Understanding Morphogenesis with Biomaterials
Epithelium is the layer of tissue that covers most of the of internal and external surfaces of your body and organs, a wide-ranging inventory that includes the skin, lungs, gut, urinary and reproductive tracts. The process by which epithelia transforms into these things, epithelial morphogenesis, is critical in the construction and ongoing maintenance of your body, which includes tissue repair.
Playing an essential role in this transformation is the extracellular matrix (ECM), providing physical scaffolding for cells, but also initiating biophysical and biochemical cues required for morphogenesis – contributions that are poorly understood.
“We know morphogenesis is heavily influenced by the surrounding cell matrix, the ECM around the cells,” says Andrés J. García, faculty member of the Parker H. Petit Institute for Bioengineering and Bioscience. “But the ECM is very complex and difficult to study in its normal state.”
So García, Rae S. and Frank H. Neely Endowed Chair and Regent’s Professor in the Woodruff School of Mechanical Engineering, and his colleagues set out to develop a better understanding by making their own matrices, and published their research recently in The Journal of Cell Biology, a paper entitled, “Synthetic matrices reveal contributions of ECM biophysical and biochemical properties to epithelial morphogenesis.”
The team engineered synthetic ECM-mimetic hydrogels to better study the impact of ECM properties on epithelial morphogenesis. Using synthetic matrices, the researchers could control mechanical properties and biochemical signals, making comparisons to a normal matrix.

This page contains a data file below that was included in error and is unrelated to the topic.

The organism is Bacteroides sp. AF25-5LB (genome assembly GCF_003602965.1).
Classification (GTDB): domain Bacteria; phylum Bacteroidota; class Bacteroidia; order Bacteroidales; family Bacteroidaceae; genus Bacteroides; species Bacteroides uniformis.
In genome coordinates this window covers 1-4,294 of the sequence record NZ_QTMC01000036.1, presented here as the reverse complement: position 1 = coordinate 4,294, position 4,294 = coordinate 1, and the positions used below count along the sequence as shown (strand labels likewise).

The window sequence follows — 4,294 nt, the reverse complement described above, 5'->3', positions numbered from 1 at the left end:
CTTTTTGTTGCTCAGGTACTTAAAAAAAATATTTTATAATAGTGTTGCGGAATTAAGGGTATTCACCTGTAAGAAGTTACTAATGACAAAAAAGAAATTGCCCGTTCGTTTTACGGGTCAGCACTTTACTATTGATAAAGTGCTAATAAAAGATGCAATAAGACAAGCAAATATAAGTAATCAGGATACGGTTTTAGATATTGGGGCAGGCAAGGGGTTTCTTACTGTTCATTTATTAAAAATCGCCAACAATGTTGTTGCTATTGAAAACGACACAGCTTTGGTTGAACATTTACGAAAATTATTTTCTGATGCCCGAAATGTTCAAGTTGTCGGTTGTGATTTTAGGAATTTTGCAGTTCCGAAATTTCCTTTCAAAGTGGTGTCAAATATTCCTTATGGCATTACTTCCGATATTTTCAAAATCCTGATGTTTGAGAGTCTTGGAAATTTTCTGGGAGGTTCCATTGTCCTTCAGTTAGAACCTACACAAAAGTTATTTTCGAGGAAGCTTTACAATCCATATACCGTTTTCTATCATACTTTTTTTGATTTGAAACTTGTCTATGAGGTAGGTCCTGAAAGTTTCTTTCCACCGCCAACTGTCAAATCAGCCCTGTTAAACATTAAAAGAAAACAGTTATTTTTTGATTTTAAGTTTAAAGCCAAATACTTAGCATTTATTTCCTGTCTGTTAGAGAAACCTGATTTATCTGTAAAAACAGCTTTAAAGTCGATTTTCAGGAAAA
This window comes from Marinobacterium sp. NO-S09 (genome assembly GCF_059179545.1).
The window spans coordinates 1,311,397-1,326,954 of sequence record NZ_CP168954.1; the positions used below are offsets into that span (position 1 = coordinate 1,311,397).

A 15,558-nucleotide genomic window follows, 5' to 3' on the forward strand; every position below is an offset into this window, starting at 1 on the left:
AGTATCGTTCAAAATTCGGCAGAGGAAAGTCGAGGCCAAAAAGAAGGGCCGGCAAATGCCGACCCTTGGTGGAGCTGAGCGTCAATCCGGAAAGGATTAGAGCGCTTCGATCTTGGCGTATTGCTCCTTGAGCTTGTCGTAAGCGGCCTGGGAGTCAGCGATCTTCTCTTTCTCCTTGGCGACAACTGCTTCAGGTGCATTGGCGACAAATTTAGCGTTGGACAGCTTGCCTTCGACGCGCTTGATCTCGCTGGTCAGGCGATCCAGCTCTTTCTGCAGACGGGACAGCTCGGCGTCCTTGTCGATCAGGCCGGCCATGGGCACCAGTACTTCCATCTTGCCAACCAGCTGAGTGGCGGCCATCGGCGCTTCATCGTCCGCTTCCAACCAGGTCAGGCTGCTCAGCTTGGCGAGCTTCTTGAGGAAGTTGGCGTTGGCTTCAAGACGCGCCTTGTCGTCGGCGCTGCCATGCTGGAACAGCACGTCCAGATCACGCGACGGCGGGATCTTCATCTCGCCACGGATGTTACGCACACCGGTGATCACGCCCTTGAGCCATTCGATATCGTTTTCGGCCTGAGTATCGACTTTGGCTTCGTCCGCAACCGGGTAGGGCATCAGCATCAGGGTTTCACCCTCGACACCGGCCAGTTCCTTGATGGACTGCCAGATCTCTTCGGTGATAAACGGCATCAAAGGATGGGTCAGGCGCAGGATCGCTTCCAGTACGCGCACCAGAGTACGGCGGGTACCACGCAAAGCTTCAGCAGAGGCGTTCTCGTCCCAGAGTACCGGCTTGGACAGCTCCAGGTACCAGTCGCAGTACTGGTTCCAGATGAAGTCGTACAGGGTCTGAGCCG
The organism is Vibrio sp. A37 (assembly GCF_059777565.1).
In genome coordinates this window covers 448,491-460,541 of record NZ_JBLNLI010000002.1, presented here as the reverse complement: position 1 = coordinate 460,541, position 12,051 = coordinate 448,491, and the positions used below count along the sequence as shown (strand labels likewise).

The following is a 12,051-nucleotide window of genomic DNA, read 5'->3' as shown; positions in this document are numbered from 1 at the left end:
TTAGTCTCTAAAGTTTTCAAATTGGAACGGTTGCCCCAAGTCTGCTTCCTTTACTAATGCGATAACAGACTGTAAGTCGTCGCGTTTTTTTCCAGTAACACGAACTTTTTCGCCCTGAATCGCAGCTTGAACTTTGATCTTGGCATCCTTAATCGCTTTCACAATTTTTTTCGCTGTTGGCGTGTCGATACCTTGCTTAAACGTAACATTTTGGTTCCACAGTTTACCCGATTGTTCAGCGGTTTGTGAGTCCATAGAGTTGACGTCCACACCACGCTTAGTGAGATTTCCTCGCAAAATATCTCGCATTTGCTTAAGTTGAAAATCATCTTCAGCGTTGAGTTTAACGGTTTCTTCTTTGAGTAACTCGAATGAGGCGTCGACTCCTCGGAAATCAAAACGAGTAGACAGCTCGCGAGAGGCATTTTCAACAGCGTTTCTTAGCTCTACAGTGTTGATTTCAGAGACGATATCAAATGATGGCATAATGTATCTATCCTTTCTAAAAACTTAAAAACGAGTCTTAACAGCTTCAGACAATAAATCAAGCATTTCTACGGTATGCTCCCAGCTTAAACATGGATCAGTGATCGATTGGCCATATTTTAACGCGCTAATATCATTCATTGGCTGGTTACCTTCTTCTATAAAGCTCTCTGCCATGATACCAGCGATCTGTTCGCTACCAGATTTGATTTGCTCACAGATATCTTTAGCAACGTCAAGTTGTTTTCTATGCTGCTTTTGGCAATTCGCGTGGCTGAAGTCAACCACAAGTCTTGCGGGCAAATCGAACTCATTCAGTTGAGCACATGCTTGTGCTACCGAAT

“To me, the most remarkable thing was that we were able to find formulations that gave rise to normal structures, like you see in a normal matrix,” García says. “If we change the properties we could get conditions that did not allow the cells to grow. They basically stay a single cell and die. And then we had other conditions that gave rise to abnormal structures that looked like pathological conditions – all of this within the same material.”
In addition to elucidating the contributions of ECM biophysical and biochemical properties to morphogenesis, the research also provides a platform, García says, “that can be used to study the process. As a research tool it has a lot of value. If we want to engineer the matrices to direct cells during repair, this provides a good platform, because we’re not relying on matrix derived from the tumor of an animal. We can make it synthetically.”
Basically, it’s technology that can be used to answer fundamental questions of biology while also having a real impact in biomedical technologies, which ultimately leads to better treatments for patients.
García’s co-authors were fellow Petit Institute researcher Todd Sulchek, associate professor in the Woodruff School, as well as Ph.D. students, Ricardo Cruz‑Acuña, Tom Bongiorno, Christopher T. Johnson and José R. García, and the paper’s lead author, former Georgia Tech Ph.D. student Nduka O. Enemchukwu, now a postdoc at the Baylor School of Medicine.